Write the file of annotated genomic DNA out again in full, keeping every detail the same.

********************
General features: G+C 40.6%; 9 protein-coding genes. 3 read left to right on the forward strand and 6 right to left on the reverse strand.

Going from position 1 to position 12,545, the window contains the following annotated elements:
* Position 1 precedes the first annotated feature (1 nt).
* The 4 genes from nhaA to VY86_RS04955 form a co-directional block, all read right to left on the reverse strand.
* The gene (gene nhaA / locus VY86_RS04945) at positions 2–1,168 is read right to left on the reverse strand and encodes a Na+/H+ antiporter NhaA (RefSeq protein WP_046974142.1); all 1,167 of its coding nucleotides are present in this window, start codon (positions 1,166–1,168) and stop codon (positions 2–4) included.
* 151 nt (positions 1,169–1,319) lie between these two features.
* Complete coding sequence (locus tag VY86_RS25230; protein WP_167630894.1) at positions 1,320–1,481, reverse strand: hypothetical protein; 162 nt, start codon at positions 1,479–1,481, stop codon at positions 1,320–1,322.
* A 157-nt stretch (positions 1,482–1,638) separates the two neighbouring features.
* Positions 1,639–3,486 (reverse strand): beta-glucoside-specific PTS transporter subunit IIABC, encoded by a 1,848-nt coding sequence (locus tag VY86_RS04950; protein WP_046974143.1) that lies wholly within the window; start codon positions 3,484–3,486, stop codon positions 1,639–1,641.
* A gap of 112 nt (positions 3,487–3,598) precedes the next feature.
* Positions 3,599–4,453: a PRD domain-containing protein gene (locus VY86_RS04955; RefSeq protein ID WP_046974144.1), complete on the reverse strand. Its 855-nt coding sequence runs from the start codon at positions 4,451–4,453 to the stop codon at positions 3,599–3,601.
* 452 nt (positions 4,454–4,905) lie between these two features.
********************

General features: G+C 40.6%; 9 protein-coding genes. 3 read left to right on the forward strand and 6 right to left on the reverse strand.

Going from position 1 to position 12,545, the window contains the following annotated elements:
* Position 1 precedes the first annotated feature (1 nt).
* The 4 genes from nhaA to VY86_RS04955 form a co-directional block, all read right to left on the reverse strand.
* The gene (gene nhaA / locus VY86_RS04945) at positions 2–1,168 is read right to left on the reverse strand and encodes a Na+/H+ antiporter NhaA (RefSeq protein WP_046974142.1); all 1,167 of its coding nucleotides are present in this window, start codon (positions 1,166–1,168) and stop codon (positions 2–4) included.
* 151 nt (positions 1,169–1,319) lie between these two features.
* Complete coding sequence (locus tag VY86_RS25230; protein WP_167630894.1) at positions 1,320–1,481, reverse strand: hypothetical protein; 162 nt, start codon at positions 1,479–1,481, stop codon at positions 1,320–1,322.
* A 157-nt stretch (positions 1,482–1,638) separates the two neighbouring features.
* Positions 1,639–3,486 (reverse strand): beta-glucoside-specific PTS transporter subunit IIABC, encoded by a 1,848-nt coding sequence (locus tag VY86_RS04950; protein WP_046974143.1) that lies wholly within the window; start codon positions 3,484–3,486, stop codon positions 1,639–1,641.
* A gap of 112 nt (positions 3,487–3,598) precedes the next feature.
* Positions 3,599–4,453: a PRD domain-containing protein gene (locus VY86_RS04955; RefSeq protein ID WP_046974144.1), complete on the reverse strand. Its 855-nt coding sequence runs from the start codon at positions 4,451–4,453 to the stop codon at positions 3,599–3,601.
* 452 nt (positions 4,454–4,905) lie between these two features.